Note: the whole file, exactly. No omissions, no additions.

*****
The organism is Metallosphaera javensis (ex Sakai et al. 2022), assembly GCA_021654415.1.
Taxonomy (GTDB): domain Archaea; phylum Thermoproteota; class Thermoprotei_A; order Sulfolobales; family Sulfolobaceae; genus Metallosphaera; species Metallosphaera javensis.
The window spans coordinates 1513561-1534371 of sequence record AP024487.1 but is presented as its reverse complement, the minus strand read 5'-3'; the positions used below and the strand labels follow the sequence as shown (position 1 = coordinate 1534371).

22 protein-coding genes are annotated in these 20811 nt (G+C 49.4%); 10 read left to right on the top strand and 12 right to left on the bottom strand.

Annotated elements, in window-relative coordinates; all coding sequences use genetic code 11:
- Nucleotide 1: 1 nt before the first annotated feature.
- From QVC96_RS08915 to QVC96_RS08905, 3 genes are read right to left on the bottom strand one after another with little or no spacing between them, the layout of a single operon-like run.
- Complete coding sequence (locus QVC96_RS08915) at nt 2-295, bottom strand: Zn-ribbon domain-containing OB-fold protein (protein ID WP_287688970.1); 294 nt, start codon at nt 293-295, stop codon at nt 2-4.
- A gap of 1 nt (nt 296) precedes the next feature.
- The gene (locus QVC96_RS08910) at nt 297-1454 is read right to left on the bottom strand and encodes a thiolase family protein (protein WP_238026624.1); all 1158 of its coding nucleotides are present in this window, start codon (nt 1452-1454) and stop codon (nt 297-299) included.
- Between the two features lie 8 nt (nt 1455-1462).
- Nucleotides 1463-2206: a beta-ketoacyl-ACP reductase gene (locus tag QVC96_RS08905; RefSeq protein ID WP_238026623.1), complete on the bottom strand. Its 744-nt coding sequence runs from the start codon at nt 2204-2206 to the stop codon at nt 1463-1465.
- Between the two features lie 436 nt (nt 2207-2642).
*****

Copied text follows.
The organism is Metallosphaera javensis (ex Sakai et al. 2022), assembly GCA_021654415.1.
Taxonomy (GTDB): domain Archaea; phylum Thermoproteota; class Thermoprotei_A; order Sulfolobales; family Sulfolobaceae; genus Metallosphaera; species Metallosphaera javensis.
The window spans coordinates 1513561-1534371 of sequence record AP024487.1 but is presented as its reverse complement, the minus strand read 5'-3'; the positions used below and the strand labels follow the sequence as shown (position 1 = coordinate 1534371).

22 protein-coding genes are annotated in these 20811 nt (G+C 49.4%); 10 read left to right on the top strand and 12 right to left on the bottom strand.

Annotated elements, in window-relative coordinates; all coding sequences use genetic code 11:
- Nucleotide 1: 1 nt before the first annotated feature.
- From QVC96_RS08915 to QVC96_RS08905, 3 genes are read right to left on the bottom strand one after another with little or no spacing between them, the layout of a single operon-like run.
- Complete coding sequence (locus QVC96_RS08915) at nt 2-295, bottom strand: Zn-ribbon domain-containing OB-fold protein (protein ID WP_287688970.1); 294 nt, start codon at nt 293-295, stop codon at nt 2-4.
- A gap of 1 nt (nt 296) precedes the next feature.
- The gene (locus QVC96_RS08910) at nt 297-1454 is read right to left on the bottom strand and encodes a thiolase family protein (protein WP_238026624.1); all 1158 of its coding nucleotides are present in this window, start codon (nt 1452-1454) and stop codon (nt 297-299) included.
- Between the two features lie 8 nt (nt 1455-1462).
- Nucleotides 1463-2206: a beta-ketoacyl-ACP reductase gene (locus tag QVC96_RS08905; RefSeq protein ID WP_238026623.1), complete on the bottom strand. Its 744-nt coding sequence runs from the start codon at nt 2204-2206 to the stop codon at nt 1463-1465.
- Between the two features lie 436 nt (nt 2207-2642).